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Fig 3. Line graph of distances between the predicted and observed active sites in the 845 enzyme test dataset.

The distances between the predicted and observed sites are plotted in blue, in green, and in red for EXPOSITE, ENSITE, and LIGSITE respectively. The distribution of distances is shown on a logarithmic scale, and emphasizes the added value of normal modes for prediction of active sites.

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To test the robustness of EXPOSITE, we tested its success rate in a dataset containing 845 enzymes (S2 Table). Not surprisingly, the success rate is much lower than in the 133 enzyme dataset. Reliably however, EXPOSITE is better that EnSite in predicting the active site by >2%. The sharp decrease of prediction success rate in the 845 enzymes dataset is not surprising, as the dataset does not discriminate between real homomonomeric enzymes with high success rates, and homomultimeric enzyme assemblies with low success rates (close to 0). Even if statistically robust, the large 845 enzyme dataset does not reflect the real success-rate of prediction techniques, and the smaller 133 enzyme dataset should be regarded as a more representative alternative. The large 845 enzymes dataset is too diverse, and demonstrates the difficulty in assembling representative datasets.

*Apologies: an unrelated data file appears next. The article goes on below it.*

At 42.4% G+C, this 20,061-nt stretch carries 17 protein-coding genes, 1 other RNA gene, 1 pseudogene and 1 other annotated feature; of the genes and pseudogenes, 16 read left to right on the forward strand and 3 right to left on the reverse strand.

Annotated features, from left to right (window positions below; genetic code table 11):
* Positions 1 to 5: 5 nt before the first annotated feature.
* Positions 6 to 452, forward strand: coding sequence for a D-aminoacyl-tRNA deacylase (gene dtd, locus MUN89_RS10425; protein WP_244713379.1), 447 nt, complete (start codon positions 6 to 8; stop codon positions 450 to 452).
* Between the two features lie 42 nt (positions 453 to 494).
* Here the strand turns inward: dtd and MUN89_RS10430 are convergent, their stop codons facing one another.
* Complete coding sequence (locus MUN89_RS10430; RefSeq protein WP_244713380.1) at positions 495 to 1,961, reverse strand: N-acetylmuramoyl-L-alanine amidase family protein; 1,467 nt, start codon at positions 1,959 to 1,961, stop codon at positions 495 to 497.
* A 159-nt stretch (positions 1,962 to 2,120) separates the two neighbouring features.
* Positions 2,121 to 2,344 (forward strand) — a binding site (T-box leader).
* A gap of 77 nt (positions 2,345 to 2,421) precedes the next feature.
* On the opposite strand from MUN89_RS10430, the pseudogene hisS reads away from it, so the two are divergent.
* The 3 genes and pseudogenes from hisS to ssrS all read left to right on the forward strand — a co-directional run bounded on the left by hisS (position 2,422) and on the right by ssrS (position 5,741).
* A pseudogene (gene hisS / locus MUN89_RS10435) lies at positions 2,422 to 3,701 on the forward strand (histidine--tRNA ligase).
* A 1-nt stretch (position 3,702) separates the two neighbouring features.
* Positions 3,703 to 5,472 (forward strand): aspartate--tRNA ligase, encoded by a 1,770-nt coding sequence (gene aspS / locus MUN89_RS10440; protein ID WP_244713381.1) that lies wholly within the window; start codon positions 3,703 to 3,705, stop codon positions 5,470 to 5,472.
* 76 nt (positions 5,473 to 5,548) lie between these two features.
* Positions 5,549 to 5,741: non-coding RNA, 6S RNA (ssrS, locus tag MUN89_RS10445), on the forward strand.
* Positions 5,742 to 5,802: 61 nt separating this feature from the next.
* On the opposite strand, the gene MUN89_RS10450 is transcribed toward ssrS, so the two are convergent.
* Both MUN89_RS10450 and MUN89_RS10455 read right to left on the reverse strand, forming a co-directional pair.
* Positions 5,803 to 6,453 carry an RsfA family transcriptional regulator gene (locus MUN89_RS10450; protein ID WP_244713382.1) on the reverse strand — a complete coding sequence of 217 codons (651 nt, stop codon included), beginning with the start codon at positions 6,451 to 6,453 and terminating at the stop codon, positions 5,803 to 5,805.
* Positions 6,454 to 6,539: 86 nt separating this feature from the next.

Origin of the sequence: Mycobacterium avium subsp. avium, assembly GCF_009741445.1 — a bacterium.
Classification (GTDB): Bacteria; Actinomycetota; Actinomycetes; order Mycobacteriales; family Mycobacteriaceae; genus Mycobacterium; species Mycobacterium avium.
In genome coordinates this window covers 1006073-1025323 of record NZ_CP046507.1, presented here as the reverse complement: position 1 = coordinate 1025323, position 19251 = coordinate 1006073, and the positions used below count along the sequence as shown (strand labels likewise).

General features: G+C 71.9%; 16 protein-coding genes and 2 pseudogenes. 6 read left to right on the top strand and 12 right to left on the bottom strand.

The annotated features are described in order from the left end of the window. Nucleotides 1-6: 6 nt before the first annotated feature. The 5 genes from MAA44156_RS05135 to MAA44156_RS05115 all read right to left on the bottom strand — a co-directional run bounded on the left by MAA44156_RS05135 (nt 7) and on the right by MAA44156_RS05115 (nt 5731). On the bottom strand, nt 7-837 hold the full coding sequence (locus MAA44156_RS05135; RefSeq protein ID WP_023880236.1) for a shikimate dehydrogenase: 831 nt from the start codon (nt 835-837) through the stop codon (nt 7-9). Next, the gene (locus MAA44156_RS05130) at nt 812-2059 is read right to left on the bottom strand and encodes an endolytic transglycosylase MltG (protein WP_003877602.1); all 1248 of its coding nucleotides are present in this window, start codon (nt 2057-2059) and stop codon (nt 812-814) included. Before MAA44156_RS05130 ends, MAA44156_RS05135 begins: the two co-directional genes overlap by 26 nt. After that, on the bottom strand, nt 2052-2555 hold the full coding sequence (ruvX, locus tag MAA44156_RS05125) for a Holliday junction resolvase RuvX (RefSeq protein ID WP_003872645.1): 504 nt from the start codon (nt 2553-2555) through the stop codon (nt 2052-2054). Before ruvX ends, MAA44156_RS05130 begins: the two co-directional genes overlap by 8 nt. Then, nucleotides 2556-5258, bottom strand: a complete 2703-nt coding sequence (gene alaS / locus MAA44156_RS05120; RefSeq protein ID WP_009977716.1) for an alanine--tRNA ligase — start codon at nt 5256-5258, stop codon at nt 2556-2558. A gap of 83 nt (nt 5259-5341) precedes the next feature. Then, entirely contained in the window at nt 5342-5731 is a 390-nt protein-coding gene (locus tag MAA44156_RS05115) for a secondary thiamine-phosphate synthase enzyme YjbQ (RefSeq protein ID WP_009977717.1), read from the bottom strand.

Correlation of predicted and observed active site in PLD dataset

EXPOSITE highlights the binding site of proteins of the Protein Ligand Dataset (PLD) published elsewhere [62]. Shown in Fig 4 (and in S2 Fig) are a few examples of ligand binding site prediction. Residues experiencing large accessibility changes (colored green) are likely to be found in proximity to the ligand (colored red), whereas residues experiencing little exposure change (colored blue) are further away. The proximity of residues with large accessibility changes and residues of the observed active site is a success indicator of EXPOSITEs predictions.